Scrubbing, mopping and handling heavy objects can trigger the development of CTS.


Does a Standing Desk Help with Carpal Tunnel Syndrome?

I have explained earlier how standing desks help carpal tunnel syndrome. While it cannot mitigate CTS on its own, you can apply preventative measures to reduce the risk of contracting it.

1. Maintain an Ergonomic Workstation

Create a comfortable and ergonomic workstation by making your frequently used desk items more accessible.

2. Check Your Computer Set-Up

Make sure that your computer set-up helps limit unnecessary hand and wrist movements.

The desk should also be at a height that will keep your hand in a neutral position. Your wrists should not bend during keyboard use, too.

3. Focus on Your Posture

Maintain a good posture at all times to avoid awkward standing positions. Keep your hands at a neutral angle and make all your work items easily accessible.

4. Take Regular Breaks

One of the primary causes of CTS is repetitive movement. Typing or jotting down notes make your hands and wrists vulnerable to CTS. Avoid the risks by taking breaks and switching hand positions.

What Are the Measures I Can Take to Prevent Carpal Tunnel Syndrome?

When it comes to CTS prevention, you have to mind the positioning of your wrists whenever you are seated or standing at work. Here are the tips to remember.

1. Maintain a Neutral Position of the Wrist

A neutral position means your hand must align with the wrist. Doing so lessens the pressure you put on it.

2. Keep the Wrists Straight

When seated or standing at work, see to it that your wrists are kept straight without bending or curving fingers outward or inward.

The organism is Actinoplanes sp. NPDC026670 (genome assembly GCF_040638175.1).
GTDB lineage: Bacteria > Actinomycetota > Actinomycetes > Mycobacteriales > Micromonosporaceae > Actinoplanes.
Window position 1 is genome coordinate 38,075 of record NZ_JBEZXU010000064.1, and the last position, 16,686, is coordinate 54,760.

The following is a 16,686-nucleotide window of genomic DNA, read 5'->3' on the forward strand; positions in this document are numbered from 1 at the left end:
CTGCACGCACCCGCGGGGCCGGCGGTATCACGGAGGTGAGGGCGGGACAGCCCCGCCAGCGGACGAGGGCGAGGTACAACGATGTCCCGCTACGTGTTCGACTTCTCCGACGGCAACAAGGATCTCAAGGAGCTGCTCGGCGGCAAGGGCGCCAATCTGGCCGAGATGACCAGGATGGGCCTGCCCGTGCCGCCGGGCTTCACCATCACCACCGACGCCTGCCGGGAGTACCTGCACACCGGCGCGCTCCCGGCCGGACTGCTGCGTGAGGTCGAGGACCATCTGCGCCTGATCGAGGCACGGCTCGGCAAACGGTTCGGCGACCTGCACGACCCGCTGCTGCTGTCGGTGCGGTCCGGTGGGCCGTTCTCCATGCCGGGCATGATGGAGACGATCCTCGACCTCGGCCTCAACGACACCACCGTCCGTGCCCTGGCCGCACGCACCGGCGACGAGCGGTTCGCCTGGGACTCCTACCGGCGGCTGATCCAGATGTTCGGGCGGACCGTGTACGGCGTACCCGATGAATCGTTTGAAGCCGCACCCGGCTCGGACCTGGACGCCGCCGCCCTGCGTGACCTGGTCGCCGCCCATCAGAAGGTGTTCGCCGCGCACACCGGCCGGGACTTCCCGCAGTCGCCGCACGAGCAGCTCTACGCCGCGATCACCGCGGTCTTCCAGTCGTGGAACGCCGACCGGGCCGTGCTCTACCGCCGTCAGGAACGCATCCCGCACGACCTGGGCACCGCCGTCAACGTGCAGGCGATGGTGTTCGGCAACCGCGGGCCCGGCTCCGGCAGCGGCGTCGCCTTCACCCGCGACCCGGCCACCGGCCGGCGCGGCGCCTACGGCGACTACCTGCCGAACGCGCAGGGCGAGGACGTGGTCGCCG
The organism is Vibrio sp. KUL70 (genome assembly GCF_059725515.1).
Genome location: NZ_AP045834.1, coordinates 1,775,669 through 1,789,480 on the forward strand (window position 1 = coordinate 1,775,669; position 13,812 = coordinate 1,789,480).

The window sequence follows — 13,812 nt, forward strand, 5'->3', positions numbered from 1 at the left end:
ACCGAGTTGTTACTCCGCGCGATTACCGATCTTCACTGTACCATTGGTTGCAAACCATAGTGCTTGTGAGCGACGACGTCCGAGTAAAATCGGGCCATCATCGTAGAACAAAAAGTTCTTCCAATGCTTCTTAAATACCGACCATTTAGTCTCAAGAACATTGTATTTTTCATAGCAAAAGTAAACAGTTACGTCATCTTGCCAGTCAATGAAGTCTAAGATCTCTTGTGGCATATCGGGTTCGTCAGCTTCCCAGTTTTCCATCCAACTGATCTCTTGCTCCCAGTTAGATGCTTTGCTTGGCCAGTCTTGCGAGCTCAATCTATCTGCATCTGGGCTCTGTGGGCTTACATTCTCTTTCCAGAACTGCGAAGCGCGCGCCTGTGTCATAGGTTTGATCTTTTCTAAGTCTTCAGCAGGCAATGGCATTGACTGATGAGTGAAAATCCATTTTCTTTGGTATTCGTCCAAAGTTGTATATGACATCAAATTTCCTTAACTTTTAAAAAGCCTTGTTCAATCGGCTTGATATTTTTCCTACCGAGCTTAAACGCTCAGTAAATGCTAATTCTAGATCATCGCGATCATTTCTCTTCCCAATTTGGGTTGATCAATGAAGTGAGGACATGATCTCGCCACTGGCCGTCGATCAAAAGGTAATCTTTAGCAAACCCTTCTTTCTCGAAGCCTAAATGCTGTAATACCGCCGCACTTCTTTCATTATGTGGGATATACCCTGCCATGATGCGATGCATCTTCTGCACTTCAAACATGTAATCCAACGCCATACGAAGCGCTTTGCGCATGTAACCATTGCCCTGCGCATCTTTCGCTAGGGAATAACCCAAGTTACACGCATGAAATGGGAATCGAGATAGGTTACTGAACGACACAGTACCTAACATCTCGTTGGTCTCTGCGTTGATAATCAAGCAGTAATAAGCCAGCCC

3. Maintain a Relaxed Grip

Always maintain a relaxed grip when grasping objects, whether a pen, a mouse or a coffee spoon at work.

4. Include Intervals

Stop and allow your hand to rest for a while after moving, twisting or bending the wrists at work. Do not allow continuous application of those motions for an extended period.


Try These Hand Exercises for Carpal Tunnel Syndrome

For those experiencing mild to moderate CTS symptoms, try performing these exercises along with the preventative measures listed earlier.

1. Wrist Flexor Stretch

  • Pull out your arm in front with your palm up.
  • Bend the wrist back. Aim the hand at the floor.
  • Using the other hand, slightly bend the wrist until you sense a stretch within the forearm.
  • Hold for 15-30 seconds.
  • Repeat the same steps 2-4 times.

2. Tendon Gliding

  • Begin by bending your elbow. Keep your wrist straight.
  • Put your fingers together and aim them at the ceiling with your thumb relaxed.
  • Curl fingers inwards. Straighten fingers to create an L shape, with your thumb relaxed.
  • Fold fingers straight down. Curl the fingers into a fist.
  • Repeat ten times, then perform the exercise 2-3 times daily.

3. Nerve Gliding

  • Bend the elbow. With a neutral wrist, straighten the fingers out until they point upwards.
  • Keep your thumb pushed in, aiming up. Bend the wrist to aim fingertips away from yourself. Make sure the thumb is still close to the fingers.
  • Pull out the thumb to the side. Hold this position, then turn your forearm away from yourself.
  • Use the other hand to pull the thumb down gently to stretch a bit.
  • Do this for several seconds and repeat 3-5 times.
  • Perform the exercise 2-3 times daily.


Standing desks help CTS only if combined with other preventative measures. Maintaining an ergonomic-friendly workspace is one of the best practices that you can apply to reduce the risks.

If you experience mild symptoms, you can perform a few of the exercises mentioned in this post.

Informative Q&A

1. Does using a standing desk help your sciatica?

Sitting puts plenty of pressure on the discs between the vertebrae, further inflaming and irritating the compressed nerves.

Standing desks help ease sciatica symptoms as a standing position lessens the pressure on those parts. Alternating between sitting and standing positions at work makes the condition more bearable, too.

2. Do you need a standing mat for a standing desk?

Standing mats make standing desk use more comfortable, especially for first-time users. Other advantages of these mats include compression reduction and better, improved blood flow around the legs.

Danielle Edenworth